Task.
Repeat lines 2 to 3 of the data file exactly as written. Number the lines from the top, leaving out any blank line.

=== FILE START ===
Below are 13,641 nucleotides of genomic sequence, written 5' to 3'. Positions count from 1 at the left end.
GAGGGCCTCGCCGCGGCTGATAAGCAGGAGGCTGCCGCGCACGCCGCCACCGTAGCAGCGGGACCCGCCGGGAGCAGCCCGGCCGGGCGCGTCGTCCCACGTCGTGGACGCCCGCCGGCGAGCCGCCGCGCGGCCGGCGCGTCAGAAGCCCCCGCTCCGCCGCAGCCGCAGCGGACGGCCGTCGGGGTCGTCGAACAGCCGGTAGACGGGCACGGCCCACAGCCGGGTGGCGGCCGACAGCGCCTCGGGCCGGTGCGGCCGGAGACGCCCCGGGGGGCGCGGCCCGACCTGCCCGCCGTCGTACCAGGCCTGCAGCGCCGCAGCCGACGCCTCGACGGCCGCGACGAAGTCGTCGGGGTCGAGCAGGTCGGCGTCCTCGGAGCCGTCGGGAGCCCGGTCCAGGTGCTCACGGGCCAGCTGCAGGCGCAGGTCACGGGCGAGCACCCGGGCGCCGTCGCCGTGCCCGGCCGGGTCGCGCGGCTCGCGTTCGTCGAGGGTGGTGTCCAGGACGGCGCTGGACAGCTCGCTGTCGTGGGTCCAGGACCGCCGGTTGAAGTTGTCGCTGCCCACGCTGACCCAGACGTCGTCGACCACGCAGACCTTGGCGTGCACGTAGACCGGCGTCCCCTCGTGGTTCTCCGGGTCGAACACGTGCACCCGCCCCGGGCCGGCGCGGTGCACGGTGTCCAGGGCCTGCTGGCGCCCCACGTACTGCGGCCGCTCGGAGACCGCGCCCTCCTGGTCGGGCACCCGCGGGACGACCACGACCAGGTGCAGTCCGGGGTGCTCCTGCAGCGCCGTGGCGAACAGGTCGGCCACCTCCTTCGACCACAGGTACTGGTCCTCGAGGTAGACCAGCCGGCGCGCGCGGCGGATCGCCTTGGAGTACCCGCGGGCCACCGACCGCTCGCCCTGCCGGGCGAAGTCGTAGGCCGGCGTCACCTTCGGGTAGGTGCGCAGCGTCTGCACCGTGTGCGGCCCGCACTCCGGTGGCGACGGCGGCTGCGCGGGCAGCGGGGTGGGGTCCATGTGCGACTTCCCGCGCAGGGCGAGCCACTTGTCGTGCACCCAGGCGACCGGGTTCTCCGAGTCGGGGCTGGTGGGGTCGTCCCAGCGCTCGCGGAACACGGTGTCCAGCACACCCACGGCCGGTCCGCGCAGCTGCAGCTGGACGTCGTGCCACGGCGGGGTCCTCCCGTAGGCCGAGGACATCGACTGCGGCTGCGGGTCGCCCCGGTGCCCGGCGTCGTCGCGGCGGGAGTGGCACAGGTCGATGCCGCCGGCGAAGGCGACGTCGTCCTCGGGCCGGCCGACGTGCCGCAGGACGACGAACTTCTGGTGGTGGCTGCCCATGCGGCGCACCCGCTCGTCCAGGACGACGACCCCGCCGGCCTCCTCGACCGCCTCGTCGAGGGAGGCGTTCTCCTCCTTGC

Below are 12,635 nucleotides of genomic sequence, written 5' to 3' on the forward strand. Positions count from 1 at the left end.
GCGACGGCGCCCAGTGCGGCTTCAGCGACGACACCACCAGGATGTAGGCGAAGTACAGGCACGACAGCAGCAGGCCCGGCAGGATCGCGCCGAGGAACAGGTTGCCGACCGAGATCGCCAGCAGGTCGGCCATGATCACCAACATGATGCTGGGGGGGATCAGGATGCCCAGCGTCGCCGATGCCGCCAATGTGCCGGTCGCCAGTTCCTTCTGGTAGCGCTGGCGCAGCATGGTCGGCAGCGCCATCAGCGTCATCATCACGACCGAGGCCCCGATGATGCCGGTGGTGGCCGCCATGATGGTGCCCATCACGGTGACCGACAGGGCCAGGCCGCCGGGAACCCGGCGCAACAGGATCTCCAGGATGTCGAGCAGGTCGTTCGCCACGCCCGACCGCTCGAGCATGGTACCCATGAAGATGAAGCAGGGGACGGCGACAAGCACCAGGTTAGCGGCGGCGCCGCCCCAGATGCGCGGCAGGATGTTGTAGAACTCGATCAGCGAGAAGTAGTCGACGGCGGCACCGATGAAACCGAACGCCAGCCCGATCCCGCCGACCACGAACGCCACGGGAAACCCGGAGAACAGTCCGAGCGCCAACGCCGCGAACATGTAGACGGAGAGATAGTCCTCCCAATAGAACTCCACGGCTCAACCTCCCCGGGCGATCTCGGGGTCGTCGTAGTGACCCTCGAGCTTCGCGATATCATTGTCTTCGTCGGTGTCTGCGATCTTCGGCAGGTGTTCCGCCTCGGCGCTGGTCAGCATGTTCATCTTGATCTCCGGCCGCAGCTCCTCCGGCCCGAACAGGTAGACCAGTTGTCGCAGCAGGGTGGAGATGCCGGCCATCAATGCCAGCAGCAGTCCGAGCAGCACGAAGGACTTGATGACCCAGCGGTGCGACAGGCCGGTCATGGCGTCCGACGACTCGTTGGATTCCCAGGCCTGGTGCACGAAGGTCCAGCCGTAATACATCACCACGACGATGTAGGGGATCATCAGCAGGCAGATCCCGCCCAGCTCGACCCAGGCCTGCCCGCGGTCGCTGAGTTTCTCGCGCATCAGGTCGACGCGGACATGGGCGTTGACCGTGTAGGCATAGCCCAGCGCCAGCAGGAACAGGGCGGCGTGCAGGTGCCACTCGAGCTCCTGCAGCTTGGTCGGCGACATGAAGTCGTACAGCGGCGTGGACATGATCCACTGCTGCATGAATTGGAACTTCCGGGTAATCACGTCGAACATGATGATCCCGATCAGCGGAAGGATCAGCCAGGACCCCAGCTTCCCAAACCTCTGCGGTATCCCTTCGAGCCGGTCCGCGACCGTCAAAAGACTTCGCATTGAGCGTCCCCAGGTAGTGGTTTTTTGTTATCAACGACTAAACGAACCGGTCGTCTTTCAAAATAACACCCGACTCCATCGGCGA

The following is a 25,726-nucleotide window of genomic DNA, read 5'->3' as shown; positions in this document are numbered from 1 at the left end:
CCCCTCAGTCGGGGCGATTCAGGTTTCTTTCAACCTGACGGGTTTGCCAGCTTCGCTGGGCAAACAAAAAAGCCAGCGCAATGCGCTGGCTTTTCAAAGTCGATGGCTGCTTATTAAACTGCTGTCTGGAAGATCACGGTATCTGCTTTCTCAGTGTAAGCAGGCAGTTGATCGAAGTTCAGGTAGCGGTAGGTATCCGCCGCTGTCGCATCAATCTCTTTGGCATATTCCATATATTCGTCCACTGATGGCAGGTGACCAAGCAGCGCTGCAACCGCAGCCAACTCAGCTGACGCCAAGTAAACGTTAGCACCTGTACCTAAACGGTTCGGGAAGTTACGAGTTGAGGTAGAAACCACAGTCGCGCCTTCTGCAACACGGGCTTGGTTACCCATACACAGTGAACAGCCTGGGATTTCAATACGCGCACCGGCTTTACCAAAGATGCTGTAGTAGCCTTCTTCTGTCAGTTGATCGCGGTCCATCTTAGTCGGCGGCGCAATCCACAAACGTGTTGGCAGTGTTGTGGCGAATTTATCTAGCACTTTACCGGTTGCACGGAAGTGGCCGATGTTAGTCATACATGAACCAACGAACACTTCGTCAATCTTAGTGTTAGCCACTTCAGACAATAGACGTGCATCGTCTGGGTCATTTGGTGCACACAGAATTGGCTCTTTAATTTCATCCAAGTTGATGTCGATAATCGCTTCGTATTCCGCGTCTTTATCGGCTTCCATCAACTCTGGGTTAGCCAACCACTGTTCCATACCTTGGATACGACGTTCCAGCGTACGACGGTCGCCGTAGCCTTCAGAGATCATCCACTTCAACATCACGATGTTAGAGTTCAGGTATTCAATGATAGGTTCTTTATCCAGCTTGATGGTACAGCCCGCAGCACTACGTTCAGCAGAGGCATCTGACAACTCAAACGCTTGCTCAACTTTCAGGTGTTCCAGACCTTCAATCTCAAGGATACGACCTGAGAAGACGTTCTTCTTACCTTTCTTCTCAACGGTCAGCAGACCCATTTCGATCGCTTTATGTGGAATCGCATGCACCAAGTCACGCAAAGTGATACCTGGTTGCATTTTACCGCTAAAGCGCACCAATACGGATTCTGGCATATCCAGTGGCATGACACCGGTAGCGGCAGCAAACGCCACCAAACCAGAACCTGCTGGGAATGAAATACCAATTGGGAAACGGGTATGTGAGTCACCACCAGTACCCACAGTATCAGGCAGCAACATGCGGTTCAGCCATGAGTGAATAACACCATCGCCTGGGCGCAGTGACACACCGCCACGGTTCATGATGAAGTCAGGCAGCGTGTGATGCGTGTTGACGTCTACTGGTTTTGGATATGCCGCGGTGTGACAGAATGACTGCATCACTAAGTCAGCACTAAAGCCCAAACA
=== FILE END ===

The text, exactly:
GAGGGCCTCGCCGCGGCTGATAAGCAGGAGGCTGCCGCGCACGCCGCCACCGTAGCAGCGGGACCCGCCGGGAGCAGCCCGGCCGGGCGCGTCGTCCCACGTCGTGGACGCCCGCCGGCGAGCCGCCGCGCGGCCGGCGCGTCAGAAGCCCCCGCTCCGCCGCAGCCGCAGCGGACGGCCGTCGGGGTCGTCGAACAGCCGGTAGACGGGCACGGCCCACAGCCGGGTGGCGGCCGACAGCGCCTCGGGCCGGTGCGGCCGGAGACGCCCCGGGGGGCGCGGCCCGACCTGCCCGCCGTCGTACCAGGCCTGCAGCGCCGCAGCCGACGCCTCGACGGCCGCGACGAAGTCGTCGGGGTCGAGCAGGTCGGCGTCCTCGGAGCCGTCGGGAGCCCGGTCCAGGTGCTCACGGGCCAGCTGCAGGCGCAGGTCACGGGCGAGCACCCGGGCGCCGTCGCCGTGCCCGGCCGGGTCGCGCGGCTCGCGTTCGTCGAGGGTGGTGTCCAGGACGGCGCTGGACAGCTCGCTGTCGTGGGTCCAGGACCGCCGGTTGAAGTTGTCGCTGCCCACGCTGACCCAGACGTCGTCGACCACGCAGACCTTGGCGTGCACGTAGACCGGCGTCCCCTCGTGGTTCTCCGGGTCGAACACGTGCACCCGCCCCGGGCCGGCGCGGTGCACGGTGTCCAGGGCCTGCTGGCGCCCCACGTACTGCGGCCGCTCGGAGACCGCGCCCTCCTGGTCGGGCACCCGCGGGACGACCACGACCAGGTGCAGTCCGGGGTGCTCCTGCAGCGCCGTGGCGAACAGGTCGGCCACCTCCTTCGACCACAGGTACTGGTCCTCGAGGTAGACCAGCCGGCGCGCGCGGCGGATCGCCTTGGAGTACCCGCGGGCCACCGACCGCTCGCCCTGCCGGGCGAAGTCGTAGGCCGGCGTCACCTTCGGGTAGGTGCGCAGCGTCTGCACCGTGTGCGGCCCGCACTCCGGTGGCGACGGCGGCTGCGCGGGCAGCGGGGTGGGGTCCATGTGCGACTTCCCGCGCAGGGCGAGCCACTTGTCGTGCACCCAGGCGACCGGGTTCTCCGAGTCGGGGCTGGTGGGGTCGTCCCAGCGCTCGCGGAACACGGTGTCCAGCACACCCACGGCCGGTCCGCGCAGCTGCAGCTGGACGTCGTGCCACGGCGGGGTCCTCCCGTAGGCCGAGGACATCGACTGCGGCTGCGGGTCGCCCCGGTGCCCGGCGTCGTCGCGGCGGGAGTGGCACAGGTCGATGCCGCCGGCGAAGGCGACGTCGTCCTCGGGCCGGCCGACGTGCCGCAGGACGACGAACTTCTGGTGGTGGCTGCCCATGCGGCGCACCCGCTCGTCCAGGACGACGACCCCGCCGGCCTCCTCGACCGCCTCGTCGAGGGAGGCGTTCTCCTCCTTGC

Below are 12,635 nucleotides of genomic sequence, written 5' to 3' on the forward strand. Positions count from 1 at the left end.